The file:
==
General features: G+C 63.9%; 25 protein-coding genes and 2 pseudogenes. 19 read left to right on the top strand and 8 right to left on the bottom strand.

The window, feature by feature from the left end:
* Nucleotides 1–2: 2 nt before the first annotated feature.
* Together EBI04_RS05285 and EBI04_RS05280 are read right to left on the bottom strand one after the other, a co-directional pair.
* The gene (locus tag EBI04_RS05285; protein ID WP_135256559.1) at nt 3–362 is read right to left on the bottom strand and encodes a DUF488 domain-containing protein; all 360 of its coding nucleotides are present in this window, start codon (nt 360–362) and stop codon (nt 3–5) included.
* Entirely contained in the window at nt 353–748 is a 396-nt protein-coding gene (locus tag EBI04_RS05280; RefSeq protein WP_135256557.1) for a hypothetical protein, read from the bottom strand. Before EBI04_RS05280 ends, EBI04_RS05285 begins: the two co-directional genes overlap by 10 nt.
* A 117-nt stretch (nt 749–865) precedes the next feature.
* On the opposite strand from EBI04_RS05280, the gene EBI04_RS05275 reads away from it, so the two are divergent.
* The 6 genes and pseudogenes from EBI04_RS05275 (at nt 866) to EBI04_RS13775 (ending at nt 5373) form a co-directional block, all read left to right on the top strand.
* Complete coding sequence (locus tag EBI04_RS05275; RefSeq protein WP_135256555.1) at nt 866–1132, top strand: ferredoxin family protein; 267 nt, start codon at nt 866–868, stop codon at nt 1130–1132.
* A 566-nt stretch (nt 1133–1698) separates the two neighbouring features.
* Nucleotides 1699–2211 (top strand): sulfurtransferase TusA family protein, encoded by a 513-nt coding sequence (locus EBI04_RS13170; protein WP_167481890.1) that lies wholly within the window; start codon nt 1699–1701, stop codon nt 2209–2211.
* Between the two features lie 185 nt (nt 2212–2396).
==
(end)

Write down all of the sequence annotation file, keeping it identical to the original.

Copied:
General features: G+C 63.9%; 25 protein-coding genes and 2 pseudogenes. 19 read left to right on the top strand and 8 right to left on the bottom strand.

The window, feature by feature from the left end:
* Nucleotides 1–2: 2 nt before the first annotated feature.
* Together EBI04_RS05285 and EBI04_RS05280 are read right to left on the bottom strand one after the other, a co-directional pair.
* The gene (locus tag EBI04_RS05285; protein ID WP_135256559.1) at nt 3–362 is read right to left on the bottom strand and encodes a DUF488 domain-containing protein; all 360 of its coding nucleotides are present in this window, start codon (nt 360–362) and stop codon (nt 3–5) included.
* Entirely contained in the window at nt 353–748 is a 396-nt protein-coding gene (locus tag EBI04_RS05280; RefSeq protein WP_135256557.1) for a hypothetical protein, read from the bottom strand. Before EBI04_RS05280 ends, EBI04_RS05285 begins: the two co-directional genes overlap by 10 nt.
* A 117-nt stretch (nt 749–865) precedes the next feature.
* On the opposite strand from EBI04_RS05280, the gene EBI04_RS05275 reads away from it, so the two are divergent.
* The 6 genes and pseudogenes from EBI04_RS05275 (at nt 866) to EBI04_RS13775 (ending at nt 5373) form a co-directional block, all read left to right on the top strand.
* Complete coding sequence (locus tag EBI04_RS05275; RefSeq protein WP_135256555.1) at nt 866–1132, top strand: ferredoxin family protein; 267 nt, start codon at nt 866–868, stop codon at nt 1130–1132.
* A 566-nt stretch (nt 1133–1698) separates the two neighbouring features.
* Nucleotides 1699–2211 (top strand): sulfurtransferase TusA family protein, encoded by a 513-nt coding sequence (locus EBI04_RS13170; protein WP_167481890.1) that lies wholly within the window; start codon nt 1699–1701, stop codon nt 2209–2211.
* Between the two features lie 185 nt (nt 2212–2396).